Once more I express the hope, which the Synod Fathers made their own, that the Pontifical Council for Justice and Peace together with other competent agencies, such as the Section for Relations with States of the Secretariat of State, "through study and dialogue with representatives of the First World and with the leaders of the World Bank and the International Monetary Fund, will seek ways of resolving the problem of the foreign debt and produce guidelines that would prevent similar situations from recurring on the occasion of future loans". 218 On the broadest level possible, it would be helpful if "internationally known experts in economics and monetary questions would undertake a critical analysis of the world economic order, in its positive and negative aspects, so as to correct the present order, and that they would propose a system and mechanisms capable of ensuring an integral and concerted development of individuals and peoples". 219

The fight against corruption

60. In America too, the phenomenon of corruption is widespread. The Church can effectively help to eradicate this evil from civil society by "the greater involvement of competent Christian laity who, thanks to their training in the family, at school and in the parish, foster the practice of values such as truth, honesty, industriousness and the service of the common good". 220 In order to attain this goal, and to offer enlightenment to all people of good will anxious to put an end to the evils resulting from corruption, there is a need to teach and make known as widely as possible the passages of the Catechism of the Catholic Church devoted to this subject, while making Catholics in the different nations better acquainted with the relevant documents published by Episcopal Conferences in other countries. 221 With such training, Christians will contribute significantly to resolving the problem of corruption, committing themselves to put into practice the Church's social doctrine in all matters affecting their lives and in those areas where they can be of help to others.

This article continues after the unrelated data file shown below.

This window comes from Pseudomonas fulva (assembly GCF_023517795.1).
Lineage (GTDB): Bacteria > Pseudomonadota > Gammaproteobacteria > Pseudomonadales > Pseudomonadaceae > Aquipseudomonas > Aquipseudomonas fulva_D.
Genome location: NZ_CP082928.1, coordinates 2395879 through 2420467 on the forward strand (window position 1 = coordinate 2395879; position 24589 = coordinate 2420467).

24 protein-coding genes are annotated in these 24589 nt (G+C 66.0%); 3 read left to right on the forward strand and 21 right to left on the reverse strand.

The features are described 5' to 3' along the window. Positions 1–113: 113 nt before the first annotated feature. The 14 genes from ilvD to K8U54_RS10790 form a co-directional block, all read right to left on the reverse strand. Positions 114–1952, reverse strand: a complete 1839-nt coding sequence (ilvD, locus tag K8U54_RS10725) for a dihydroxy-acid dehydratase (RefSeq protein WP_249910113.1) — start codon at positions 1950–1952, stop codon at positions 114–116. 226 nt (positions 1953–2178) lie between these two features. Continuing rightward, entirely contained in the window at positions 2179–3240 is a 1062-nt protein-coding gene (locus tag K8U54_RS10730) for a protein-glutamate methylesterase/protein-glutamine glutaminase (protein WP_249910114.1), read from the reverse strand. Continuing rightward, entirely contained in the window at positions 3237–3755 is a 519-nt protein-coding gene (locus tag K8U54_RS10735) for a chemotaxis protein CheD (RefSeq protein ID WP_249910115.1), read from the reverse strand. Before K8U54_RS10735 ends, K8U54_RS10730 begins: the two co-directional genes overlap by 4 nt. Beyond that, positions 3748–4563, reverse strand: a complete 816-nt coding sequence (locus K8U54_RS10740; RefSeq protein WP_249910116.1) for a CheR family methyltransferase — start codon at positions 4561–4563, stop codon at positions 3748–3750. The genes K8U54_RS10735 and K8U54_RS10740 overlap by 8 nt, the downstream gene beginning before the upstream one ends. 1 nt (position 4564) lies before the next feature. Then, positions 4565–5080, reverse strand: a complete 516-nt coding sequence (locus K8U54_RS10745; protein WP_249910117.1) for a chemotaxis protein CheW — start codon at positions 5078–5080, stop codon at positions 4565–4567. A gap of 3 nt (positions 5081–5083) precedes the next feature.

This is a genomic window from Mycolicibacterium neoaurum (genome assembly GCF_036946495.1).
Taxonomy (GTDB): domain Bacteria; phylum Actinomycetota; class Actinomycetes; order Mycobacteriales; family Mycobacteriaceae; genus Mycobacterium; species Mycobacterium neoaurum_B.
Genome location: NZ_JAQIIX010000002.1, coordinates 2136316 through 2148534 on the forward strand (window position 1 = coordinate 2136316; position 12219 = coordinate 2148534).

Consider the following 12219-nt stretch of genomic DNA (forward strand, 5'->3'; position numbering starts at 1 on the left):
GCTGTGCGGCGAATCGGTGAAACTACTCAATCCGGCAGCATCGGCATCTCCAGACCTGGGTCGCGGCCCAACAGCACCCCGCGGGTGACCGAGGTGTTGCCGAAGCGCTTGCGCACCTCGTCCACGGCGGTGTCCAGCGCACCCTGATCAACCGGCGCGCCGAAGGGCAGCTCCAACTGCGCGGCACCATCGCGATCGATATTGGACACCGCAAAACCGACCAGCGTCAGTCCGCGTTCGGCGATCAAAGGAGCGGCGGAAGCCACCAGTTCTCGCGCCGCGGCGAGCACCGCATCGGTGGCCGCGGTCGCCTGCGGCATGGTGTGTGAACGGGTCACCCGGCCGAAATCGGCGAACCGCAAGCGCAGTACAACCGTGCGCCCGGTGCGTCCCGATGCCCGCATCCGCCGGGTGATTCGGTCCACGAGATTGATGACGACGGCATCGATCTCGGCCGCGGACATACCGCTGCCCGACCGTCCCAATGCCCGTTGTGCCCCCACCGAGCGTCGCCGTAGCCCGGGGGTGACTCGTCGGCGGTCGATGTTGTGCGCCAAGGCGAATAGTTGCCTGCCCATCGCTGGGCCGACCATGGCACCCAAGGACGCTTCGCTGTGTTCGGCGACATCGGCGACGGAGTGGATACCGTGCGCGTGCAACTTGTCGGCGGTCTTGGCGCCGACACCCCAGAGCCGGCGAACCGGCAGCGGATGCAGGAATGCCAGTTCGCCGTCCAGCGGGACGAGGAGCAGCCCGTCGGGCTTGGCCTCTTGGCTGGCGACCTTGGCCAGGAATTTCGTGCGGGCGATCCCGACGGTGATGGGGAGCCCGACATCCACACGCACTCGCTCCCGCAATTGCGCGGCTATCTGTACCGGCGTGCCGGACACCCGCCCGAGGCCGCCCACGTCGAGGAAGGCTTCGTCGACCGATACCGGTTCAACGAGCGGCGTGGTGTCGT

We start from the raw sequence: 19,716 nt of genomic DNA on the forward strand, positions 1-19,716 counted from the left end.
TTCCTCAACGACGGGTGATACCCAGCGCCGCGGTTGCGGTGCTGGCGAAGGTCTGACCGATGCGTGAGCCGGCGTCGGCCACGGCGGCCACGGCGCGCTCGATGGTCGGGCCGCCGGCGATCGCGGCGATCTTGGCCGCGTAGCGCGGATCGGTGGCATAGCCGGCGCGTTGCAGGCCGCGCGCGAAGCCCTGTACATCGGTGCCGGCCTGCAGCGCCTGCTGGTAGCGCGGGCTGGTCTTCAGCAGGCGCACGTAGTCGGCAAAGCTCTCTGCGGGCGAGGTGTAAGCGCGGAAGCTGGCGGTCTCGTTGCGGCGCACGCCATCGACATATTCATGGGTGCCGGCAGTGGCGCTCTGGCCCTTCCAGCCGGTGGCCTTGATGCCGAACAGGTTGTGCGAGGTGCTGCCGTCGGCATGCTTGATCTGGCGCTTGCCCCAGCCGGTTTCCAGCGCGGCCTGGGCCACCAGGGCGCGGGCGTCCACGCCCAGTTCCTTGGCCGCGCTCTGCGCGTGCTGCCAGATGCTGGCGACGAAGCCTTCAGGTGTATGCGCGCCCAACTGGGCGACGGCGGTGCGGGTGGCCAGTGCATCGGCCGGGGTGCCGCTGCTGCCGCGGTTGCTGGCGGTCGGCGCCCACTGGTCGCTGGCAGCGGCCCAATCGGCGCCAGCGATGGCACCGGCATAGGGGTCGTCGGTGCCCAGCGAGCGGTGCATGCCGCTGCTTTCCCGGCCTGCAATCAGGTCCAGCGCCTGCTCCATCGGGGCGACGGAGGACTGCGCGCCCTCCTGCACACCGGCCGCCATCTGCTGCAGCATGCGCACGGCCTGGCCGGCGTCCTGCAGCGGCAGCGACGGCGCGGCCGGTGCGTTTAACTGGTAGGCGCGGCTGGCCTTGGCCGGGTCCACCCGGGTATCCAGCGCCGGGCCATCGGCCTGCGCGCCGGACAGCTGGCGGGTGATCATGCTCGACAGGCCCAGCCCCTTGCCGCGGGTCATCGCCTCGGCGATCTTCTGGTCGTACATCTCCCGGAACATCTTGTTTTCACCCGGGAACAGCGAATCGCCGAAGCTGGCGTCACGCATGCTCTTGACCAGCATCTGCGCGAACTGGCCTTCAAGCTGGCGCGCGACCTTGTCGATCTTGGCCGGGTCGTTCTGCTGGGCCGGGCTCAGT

The drug problem

61. With regard to the serious problem of the drug trade, the Church in America can cooperate effectively with national and business leaders, non-governmental organizations and international agencies in developing projects aimed at doing away with this trade which threatens the well-being of the peoples of America. 222 This cooperation must be extended to legislative bodies, in support of initiatives to prevent the "recycling of funds", foster control of the assets of those involved in this traffic, and ensure that the production and marketing of the chemical substances from which drugs are obtained are carried out according to the law. The urgency and the gravity of the problem make it imperative to call upon the various sectors and groups within civil society to be united in the fight against the drug trade. 223 Specifically, as far as the Bishops are concerned, it is necessary " as the Synod Fathers suggested " that they themselves, as Pastors of the People of God, courageously and forcefully condemn the hedonism, materialism and life styles which easily lead to drug use. 224

There is also a need to help poor farmers from being tempted by the easy money gained from cultivating plants used for drug-production. In this regard international agencies can make a valuable contribution to governments by providing incentives to encourage the production of alternative crops. Encouragement must also be given to those involved in rehabilitating drug users and to those engaged in the pastoral care of the victims of drug dependence. It is fundamentally important to offer the proper "meaning of life" to young people who, when faced with a lack of such meaning, not infrequently find themselves caught in the destructive spiral of drugs. Experience shows that this work of recuperation and social rehabilitation can be an authentic commitment to evangelization. 225

The arms race

62. One factor seriously paralyzing the progress of many nations in America is the arms race. The particular Churches in America must raise a prophetic voice to condemn the arms race and the scandalous arms trade, which consumes huge sums of money which should instead be used to combat poverty and promote development. 226 On the other hand, the stockpiling of weapons is a cause of instability and a threat to peace. 227 For this reason the Church remains vigilant in situations where these is a risk of armed conflict, even between sister nations. As a sign and instrument of reconciliation and peace, she must seek "by every means possible, including mediation and arbitration, to act in favor of peace and fraternity between peoples". 228